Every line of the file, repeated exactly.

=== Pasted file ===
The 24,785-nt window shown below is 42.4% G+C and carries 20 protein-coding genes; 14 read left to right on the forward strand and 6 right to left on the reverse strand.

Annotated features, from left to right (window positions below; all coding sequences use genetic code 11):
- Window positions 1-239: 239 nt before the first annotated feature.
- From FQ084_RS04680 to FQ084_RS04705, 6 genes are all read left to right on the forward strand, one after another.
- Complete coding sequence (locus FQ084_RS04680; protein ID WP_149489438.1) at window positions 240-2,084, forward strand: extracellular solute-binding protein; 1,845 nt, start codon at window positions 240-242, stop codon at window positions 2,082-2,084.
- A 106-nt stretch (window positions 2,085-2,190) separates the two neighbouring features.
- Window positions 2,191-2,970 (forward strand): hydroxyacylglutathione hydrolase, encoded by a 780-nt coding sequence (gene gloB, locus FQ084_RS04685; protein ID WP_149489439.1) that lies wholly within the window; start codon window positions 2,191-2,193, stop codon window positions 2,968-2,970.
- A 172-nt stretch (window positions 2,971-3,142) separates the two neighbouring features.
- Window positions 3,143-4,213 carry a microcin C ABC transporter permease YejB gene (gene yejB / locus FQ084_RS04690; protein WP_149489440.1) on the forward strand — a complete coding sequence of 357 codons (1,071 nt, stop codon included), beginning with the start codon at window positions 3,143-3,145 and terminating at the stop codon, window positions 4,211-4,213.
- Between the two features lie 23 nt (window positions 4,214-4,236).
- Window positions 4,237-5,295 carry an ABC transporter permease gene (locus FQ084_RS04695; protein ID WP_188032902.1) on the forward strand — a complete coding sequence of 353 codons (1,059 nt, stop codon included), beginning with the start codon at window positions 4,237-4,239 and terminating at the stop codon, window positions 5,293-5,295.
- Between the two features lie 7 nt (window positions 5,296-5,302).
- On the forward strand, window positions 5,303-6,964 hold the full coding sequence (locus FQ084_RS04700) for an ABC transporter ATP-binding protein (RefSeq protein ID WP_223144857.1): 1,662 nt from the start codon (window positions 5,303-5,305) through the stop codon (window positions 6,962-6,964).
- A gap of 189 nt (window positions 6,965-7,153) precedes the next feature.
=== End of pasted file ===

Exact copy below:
The 24,785-nt window shown below is 42.4% G+C and carries 20 protein-coding genes; 14 read left to right on the forward strand and 6 right to left on the reverse strand.

Annotated features, from left to right (window positions below; all coding sequences use genetic code 11):
- Window positions 1-239: 239 nt before the first annotated feature.
- From FQ084_RS04680 to FQ084_RS04705, 6 genes are all read left to right on the forward strand, one after another.
- Complete coding sequence (locus FQ084_RS04680; protein ID WP_149489438.1) at window positions 240-2,084, forward strand: extracellular solute-binding protein; 1,845 nt, start codon at window positions 240-242, stop codon at window positions 2,082-2,084.
- A 106-nt stretch (window positions 2,085-2,190) separates the two neighbouring features.
- Window positions 2,191-2,970 (forward strand): hydroxyacylglutathione hydrolase, encoded by a 780-nt coding sequence (gene gloB, locus FQ084_RS04685; protein ID WP_149489439.1) that lies wholly within the window; start codon window positions 2,191-2,193, stop codon window positions 2,968-2,970.
- A 172-nt stretch (window positions 2,971-3,142) separates the two neighbouring features.
- Window positions 3,143-4,213 carry a microcin C ABC transporter permease YejB gene (gene yejB / locus FQ084_RS04690; protein WP_149489440.1) on the forward strand — a complete coding sequence of 357 codons (1,071 nt, stop codon included), beginning with the start codon at window positions 3,143-3,145 and terminating at the stop codon, window positions 4,211-4,213.
- Between the two features lie 23 nt (window positions 4,214-4,236).
- Window positions 4,237-5,295 carry an ABC transporter permease gene (locus FQ084_RS04695; protein ID WP_188032902.1) on the forward strand — a complete coding sequence of 353 codons (1,059 nt, stop codon included), beginning with the start codon at window positions 4,237-4,239 and terminating at the stop codon, window positions 5,293-5,295.
- Between the two features lie 7 nt (window positions 5,296-5,302).
- On the forward strand, window positions 5,303-6,964 hold the full coding sequence (locus FQ084_RS04700) for an ABC transporter ATP-binding protein (RefSeq protein ID WP_223144857.1): 1,662 nt from the start codon (window positions 5,303-5,305) through the stop codon (window positions 6,962-6,964).
- A gap of 189 nt (window positions 6,965-7,153) precedes the next feature.